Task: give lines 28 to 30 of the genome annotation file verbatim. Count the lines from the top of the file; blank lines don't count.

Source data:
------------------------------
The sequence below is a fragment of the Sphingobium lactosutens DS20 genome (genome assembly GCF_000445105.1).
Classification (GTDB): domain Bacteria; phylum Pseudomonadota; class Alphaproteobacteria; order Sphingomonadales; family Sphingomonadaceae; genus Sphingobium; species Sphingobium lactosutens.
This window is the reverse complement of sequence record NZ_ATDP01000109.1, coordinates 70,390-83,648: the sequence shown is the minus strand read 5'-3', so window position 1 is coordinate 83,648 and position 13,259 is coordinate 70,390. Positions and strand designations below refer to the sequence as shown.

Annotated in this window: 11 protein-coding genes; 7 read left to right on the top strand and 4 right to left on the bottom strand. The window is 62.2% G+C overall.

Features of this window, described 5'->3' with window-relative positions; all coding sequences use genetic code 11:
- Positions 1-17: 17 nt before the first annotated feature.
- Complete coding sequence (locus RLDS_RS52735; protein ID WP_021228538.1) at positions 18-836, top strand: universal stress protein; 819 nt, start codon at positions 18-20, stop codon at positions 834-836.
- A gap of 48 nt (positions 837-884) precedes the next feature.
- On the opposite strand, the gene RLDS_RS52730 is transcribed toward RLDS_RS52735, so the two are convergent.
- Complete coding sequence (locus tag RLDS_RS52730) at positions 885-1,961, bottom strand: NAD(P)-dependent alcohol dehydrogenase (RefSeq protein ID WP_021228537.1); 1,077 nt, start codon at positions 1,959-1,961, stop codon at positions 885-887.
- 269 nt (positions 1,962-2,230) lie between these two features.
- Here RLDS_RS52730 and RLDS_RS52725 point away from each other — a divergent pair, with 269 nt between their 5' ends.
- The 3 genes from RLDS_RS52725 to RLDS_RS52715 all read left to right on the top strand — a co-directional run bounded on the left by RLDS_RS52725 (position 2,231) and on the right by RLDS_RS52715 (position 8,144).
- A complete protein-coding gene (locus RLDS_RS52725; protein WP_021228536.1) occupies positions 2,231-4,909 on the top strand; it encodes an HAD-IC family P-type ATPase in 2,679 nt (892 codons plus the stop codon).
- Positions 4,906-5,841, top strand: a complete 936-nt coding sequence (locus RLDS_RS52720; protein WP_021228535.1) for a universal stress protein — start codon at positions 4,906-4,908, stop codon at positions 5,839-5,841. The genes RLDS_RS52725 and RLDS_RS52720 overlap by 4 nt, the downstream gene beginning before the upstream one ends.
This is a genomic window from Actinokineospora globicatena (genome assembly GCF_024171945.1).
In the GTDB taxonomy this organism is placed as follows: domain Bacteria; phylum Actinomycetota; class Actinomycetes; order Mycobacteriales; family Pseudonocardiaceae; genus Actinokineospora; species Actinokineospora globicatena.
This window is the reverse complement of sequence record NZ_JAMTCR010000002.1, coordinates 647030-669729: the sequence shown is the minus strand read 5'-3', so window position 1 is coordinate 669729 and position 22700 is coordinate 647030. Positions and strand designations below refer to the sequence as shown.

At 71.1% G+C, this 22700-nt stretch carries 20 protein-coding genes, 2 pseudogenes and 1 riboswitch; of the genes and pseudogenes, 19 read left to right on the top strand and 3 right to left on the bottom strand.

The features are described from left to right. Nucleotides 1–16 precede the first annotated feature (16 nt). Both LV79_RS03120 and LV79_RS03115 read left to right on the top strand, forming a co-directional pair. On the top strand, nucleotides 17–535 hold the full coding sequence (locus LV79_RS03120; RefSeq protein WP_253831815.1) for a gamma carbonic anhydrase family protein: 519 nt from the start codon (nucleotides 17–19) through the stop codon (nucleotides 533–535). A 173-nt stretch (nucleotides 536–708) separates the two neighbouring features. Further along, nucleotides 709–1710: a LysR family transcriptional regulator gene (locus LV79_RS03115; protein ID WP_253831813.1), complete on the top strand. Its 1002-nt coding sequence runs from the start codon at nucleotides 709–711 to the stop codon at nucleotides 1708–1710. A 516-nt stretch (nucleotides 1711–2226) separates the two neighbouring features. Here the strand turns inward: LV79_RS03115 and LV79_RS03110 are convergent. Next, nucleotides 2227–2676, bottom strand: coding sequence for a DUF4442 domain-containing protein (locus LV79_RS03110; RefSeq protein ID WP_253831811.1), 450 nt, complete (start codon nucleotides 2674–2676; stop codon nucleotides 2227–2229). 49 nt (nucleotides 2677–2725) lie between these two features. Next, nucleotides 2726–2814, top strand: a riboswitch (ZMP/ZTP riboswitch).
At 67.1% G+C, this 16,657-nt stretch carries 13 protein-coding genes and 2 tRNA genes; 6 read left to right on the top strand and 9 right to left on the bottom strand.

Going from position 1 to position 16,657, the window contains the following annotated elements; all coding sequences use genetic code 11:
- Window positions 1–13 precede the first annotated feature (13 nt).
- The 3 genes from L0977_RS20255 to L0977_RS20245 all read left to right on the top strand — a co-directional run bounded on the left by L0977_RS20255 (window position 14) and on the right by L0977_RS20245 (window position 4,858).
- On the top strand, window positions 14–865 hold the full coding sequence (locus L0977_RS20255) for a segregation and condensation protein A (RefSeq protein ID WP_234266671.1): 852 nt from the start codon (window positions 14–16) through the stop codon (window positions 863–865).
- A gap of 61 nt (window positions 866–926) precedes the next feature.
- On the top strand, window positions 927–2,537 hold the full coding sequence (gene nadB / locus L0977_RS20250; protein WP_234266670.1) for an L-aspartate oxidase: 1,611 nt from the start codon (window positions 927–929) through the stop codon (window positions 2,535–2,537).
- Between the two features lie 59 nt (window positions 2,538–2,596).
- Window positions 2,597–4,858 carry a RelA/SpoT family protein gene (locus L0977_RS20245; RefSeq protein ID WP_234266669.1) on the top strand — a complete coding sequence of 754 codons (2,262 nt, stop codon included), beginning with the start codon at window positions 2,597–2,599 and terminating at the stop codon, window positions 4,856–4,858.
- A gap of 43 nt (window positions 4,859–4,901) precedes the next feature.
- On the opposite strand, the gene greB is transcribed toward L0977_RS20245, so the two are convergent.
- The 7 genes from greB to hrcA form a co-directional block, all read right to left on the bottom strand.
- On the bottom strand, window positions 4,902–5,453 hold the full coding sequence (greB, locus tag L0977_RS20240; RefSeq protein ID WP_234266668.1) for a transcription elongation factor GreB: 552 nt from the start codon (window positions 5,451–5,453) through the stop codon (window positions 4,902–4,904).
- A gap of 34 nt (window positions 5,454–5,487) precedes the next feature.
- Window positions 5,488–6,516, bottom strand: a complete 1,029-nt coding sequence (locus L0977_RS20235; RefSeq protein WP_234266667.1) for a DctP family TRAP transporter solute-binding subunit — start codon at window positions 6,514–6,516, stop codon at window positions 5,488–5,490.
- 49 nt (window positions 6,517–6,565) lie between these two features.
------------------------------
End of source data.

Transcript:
- Between the two features lie 59 nt (window positions 2,538–2,596).
- Window positions 2,597–4,858 carry a RelA/SpoT family protein gene (locus L0977_RS20245; RefSeq protein ID WP_234266669.1) on the top strand — a complete coding sequence of 754 codons (2,262 nt, stop codon included), beginning with the start codon at window positions 2,597–2,599 and terminating at the stop codon, window positions 4,856–4,858.
- A gap of 43 nt (window positions 4,859–4,901) precedes the next feature.